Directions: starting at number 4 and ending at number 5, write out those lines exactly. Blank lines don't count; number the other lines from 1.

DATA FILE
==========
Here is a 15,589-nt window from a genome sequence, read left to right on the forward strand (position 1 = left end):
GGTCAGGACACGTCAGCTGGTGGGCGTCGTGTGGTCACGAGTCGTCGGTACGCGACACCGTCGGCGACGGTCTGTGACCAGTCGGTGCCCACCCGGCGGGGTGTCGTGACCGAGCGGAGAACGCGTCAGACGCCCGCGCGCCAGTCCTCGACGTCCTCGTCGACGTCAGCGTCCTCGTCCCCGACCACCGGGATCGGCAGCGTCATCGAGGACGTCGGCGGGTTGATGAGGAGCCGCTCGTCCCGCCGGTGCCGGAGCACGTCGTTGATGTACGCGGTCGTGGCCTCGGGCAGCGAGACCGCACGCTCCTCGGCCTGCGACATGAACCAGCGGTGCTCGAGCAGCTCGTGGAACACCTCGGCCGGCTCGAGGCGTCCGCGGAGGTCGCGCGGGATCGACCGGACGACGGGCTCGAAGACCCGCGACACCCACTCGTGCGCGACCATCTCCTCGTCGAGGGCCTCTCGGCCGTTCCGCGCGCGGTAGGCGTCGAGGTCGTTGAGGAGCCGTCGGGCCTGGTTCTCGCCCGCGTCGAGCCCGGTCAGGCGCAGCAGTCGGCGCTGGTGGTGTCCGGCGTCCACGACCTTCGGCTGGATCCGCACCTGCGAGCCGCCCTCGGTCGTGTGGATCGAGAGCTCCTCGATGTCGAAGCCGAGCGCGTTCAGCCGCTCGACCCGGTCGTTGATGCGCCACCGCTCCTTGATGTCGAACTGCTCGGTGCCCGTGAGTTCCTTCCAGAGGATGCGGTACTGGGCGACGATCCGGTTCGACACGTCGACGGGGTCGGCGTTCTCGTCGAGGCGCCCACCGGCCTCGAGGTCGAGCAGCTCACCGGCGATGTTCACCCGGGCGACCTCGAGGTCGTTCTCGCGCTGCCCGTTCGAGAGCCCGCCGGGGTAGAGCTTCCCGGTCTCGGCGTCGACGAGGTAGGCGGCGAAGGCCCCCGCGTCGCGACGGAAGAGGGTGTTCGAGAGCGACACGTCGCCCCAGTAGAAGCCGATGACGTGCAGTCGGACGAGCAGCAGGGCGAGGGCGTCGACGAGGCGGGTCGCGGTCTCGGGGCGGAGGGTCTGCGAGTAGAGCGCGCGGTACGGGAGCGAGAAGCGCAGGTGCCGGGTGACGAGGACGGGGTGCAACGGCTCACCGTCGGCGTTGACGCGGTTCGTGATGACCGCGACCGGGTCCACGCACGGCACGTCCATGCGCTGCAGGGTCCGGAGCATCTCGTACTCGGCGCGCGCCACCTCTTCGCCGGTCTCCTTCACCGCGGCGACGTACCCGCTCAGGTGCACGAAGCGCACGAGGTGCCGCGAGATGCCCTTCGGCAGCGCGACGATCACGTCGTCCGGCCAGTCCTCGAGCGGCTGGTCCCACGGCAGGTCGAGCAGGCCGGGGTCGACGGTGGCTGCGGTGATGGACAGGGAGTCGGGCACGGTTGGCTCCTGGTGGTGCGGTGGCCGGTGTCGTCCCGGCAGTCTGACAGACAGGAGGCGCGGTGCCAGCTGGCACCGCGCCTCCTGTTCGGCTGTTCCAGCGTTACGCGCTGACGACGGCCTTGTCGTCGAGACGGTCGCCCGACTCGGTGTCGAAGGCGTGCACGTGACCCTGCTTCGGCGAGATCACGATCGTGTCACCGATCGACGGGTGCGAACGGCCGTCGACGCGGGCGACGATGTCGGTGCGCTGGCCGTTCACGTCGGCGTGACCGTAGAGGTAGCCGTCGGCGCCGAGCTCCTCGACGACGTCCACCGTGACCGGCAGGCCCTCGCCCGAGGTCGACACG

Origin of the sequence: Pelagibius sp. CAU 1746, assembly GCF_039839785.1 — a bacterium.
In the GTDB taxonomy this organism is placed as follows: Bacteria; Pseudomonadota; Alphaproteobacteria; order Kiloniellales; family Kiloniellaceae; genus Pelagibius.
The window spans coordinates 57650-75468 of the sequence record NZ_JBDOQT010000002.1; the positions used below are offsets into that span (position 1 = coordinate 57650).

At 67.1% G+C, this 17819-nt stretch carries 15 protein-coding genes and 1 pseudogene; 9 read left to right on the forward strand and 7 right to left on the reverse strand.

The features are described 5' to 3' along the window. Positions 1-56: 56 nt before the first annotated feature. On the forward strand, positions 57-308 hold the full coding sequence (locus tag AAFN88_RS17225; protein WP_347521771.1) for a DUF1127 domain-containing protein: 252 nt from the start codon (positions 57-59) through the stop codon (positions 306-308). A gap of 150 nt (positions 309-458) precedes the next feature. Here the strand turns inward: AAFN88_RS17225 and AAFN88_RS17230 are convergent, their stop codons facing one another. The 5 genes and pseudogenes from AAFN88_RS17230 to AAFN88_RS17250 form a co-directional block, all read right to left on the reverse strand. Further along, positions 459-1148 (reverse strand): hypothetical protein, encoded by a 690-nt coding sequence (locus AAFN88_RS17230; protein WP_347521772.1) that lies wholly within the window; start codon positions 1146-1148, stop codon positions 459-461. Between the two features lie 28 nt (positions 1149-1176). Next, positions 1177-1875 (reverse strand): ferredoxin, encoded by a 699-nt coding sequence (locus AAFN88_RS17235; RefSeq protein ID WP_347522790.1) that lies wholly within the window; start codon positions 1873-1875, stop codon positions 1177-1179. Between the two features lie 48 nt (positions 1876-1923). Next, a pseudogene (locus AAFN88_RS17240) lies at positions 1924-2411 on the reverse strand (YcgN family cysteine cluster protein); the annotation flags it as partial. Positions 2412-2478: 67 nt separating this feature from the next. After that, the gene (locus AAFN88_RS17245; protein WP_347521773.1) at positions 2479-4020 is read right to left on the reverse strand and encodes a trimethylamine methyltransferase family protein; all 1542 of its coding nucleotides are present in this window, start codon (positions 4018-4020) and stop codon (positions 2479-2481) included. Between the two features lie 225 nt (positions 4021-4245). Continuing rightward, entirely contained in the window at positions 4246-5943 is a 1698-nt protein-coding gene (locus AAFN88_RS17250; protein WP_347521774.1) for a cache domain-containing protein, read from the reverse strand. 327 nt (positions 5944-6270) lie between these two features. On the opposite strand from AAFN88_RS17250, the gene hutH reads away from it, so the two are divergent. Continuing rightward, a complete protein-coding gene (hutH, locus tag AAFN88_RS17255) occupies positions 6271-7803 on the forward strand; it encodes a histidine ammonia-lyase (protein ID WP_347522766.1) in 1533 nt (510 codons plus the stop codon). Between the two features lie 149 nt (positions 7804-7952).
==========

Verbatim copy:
In the GTDB taxonomy this organism is placed as follows: Bacteria; Pseudomonadota; Alphaproteobacteria; order Kiloniellales; family Kiloniellaceae; genus Pelagibius.
The window spans coordinates 57650-75468 of the sequence record NZ_JBDOQT010000002.1; the positions used below are offsets into that span (position 1 = coordinate 57650).